“Life in my family and in society was very difficult because I was not able to contribute to my family expenses or to baptisms,” said Ramata Ouédraogo about her life as a poor Malian farmer before becoming a Trickle Up participant. Her meager financial situation marginalized her in society and burdened her family.
Through her Trickle Up business training, Ramata learned basic business techniques that improved her business as a vegetable vendor at the local market. She began saving 500 francs per week in her Trickle Up savings group and 300 francs per day of petty cash. With her savings, Ramata began domestic farming and purchased a sheep, strengthening her business with new products and increasing her income.
Ramata is now an active member of her savings group and her community. In West African culture, ceremonies like baptisms are central to community life. Guests offer the celebratory monetary gifts financially supporting the host family and their ceremony. In return, a host family attends their guests’ ceremonies. This repeated reciprocation is central to community life. Ramata, could not even afford to feed her family three meals a day, let alone attend these ceremonies before becoming a Trickle Up participant. Now, with her increased income, Ramata lives in “perfect harmony” with her savings group and larger village community, attending and hosting ceremonies.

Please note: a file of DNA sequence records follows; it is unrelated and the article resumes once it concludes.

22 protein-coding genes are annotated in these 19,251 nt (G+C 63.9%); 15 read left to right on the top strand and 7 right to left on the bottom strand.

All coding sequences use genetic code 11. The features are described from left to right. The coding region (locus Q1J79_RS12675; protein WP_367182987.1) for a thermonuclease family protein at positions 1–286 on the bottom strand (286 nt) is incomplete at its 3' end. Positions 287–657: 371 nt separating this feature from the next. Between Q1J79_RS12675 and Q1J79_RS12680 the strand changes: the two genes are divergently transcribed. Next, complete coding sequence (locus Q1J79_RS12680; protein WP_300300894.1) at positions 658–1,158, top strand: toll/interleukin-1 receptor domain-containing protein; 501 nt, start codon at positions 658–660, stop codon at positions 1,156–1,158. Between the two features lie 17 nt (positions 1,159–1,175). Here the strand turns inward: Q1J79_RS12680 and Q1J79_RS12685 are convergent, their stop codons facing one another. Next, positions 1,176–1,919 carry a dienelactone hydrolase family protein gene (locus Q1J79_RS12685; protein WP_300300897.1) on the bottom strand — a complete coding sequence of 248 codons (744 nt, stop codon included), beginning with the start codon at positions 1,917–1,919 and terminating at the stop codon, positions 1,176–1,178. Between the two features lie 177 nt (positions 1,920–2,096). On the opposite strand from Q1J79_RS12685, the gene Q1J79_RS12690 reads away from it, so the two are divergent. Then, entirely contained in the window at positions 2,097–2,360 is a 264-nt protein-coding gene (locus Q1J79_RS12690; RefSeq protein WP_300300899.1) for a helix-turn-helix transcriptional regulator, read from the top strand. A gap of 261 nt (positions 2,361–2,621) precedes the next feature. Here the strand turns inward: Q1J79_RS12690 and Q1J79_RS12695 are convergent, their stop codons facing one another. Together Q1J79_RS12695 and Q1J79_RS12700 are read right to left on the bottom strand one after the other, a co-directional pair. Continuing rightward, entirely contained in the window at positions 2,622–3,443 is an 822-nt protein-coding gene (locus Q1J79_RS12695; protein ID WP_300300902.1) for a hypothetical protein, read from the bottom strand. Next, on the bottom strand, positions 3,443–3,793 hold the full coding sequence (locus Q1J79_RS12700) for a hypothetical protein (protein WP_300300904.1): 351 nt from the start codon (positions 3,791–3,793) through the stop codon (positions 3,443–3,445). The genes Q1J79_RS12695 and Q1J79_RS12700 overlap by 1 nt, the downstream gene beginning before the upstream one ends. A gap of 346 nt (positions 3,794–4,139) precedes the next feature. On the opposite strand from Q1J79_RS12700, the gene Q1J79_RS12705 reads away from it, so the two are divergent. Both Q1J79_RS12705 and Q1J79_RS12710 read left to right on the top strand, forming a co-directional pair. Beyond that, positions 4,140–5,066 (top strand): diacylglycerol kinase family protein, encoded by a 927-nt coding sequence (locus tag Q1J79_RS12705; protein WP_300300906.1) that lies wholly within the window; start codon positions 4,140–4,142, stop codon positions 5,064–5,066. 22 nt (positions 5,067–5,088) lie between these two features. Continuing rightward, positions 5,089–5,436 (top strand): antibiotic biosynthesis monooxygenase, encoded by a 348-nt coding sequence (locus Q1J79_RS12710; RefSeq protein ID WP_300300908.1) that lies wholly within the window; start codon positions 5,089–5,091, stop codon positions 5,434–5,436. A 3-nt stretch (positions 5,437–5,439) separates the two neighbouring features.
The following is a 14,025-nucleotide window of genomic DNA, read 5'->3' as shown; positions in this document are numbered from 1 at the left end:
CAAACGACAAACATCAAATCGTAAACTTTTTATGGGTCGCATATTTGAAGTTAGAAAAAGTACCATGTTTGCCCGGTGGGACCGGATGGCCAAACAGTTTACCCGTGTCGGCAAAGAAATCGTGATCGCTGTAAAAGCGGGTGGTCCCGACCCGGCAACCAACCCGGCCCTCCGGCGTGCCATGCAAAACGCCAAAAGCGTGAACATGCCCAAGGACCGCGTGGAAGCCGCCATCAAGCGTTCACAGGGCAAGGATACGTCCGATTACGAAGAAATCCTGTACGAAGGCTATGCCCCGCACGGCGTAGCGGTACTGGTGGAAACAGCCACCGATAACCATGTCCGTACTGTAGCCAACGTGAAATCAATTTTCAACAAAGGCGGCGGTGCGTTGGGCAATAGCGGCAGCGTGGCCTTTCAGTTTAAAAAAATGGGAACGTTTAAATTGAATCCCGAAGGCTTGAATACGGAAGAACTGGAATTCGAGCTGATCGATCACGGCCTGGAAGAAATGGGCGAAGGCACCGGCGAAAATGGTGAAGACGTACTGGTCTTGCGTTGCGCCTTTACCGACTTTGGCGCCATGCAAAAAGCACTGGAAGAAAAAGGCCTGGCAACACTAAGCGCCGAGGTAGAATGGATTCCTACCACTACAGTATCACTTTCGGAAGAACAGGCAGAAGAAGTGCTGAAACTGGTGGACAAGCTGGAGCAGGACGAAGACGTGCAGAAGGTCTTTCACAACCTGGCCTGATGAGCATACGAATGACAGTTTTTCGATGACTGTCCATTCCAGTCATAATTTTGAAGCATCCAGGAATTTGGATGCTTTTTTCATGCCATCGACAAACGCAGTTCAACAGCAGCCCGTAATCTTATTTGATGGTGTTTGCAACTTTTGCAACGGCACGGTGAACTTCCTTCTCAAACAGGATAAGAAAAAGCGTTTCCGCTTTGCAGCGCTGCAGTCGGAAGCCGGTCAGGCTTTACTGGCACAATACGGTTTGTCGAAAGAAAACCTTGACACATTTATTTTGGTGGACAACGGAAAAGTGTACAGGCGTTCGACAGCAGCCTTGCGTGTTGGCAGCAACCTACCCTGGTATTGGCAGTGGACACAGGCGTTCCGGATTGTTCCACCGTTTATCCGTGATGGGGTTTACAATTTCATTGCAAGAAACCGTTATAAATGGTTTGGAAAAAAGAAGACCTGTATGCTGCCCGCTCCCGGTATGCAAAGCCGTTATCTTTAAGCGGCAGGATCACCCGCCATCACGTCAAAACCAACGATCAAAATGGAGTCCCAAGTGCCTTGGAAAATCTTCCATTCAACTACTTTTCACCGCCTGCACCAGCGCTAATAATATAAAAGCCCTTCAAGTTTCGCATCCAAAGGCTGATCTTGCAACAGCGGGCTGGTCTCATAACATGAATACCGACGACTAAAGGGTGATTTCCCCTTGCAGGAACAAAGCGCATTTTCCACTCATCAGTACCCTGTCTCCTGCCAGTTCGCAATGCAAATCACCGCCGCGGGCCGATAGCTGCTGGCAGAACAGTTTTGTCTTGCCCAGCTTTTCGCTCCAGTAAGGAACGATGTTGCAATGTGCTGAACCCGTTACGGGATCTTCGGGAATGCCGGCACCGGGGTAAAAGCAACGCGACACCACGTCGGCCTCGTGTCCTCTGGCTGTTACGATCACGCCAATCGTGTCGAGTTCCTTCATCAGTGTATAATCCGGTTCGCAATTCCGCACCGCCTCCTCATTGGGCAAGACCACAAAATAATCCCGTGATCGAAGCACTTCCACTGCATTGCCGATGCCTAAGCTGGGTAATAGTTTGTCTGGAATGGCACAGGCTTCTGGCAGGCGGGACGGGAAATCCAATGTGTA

Before Trickle Up, members of Ramata’s family often needed to borrow money, migrate for seasonal agricultural work, or beg. Now, Ramata can afford to feed her family three times a day and plan for the hungry season. She also buys clothing for her family, contributes to family expenses, and pays for her children’s health and schooling. Ramata, whose family couldn’t afford to send her to school as a child, hopes that her children’s education will open new doors for them. Because of her new contributions to her family, Ramata communicates more openly and easily with her husband. She tells us, “Trickle Up changed my married life.”
Ramata has been able to change her community and family life drastically through the Trickle Up program. Her financial situation no longer marginalizes her in society or burdens her family. She now feels more confident and independent.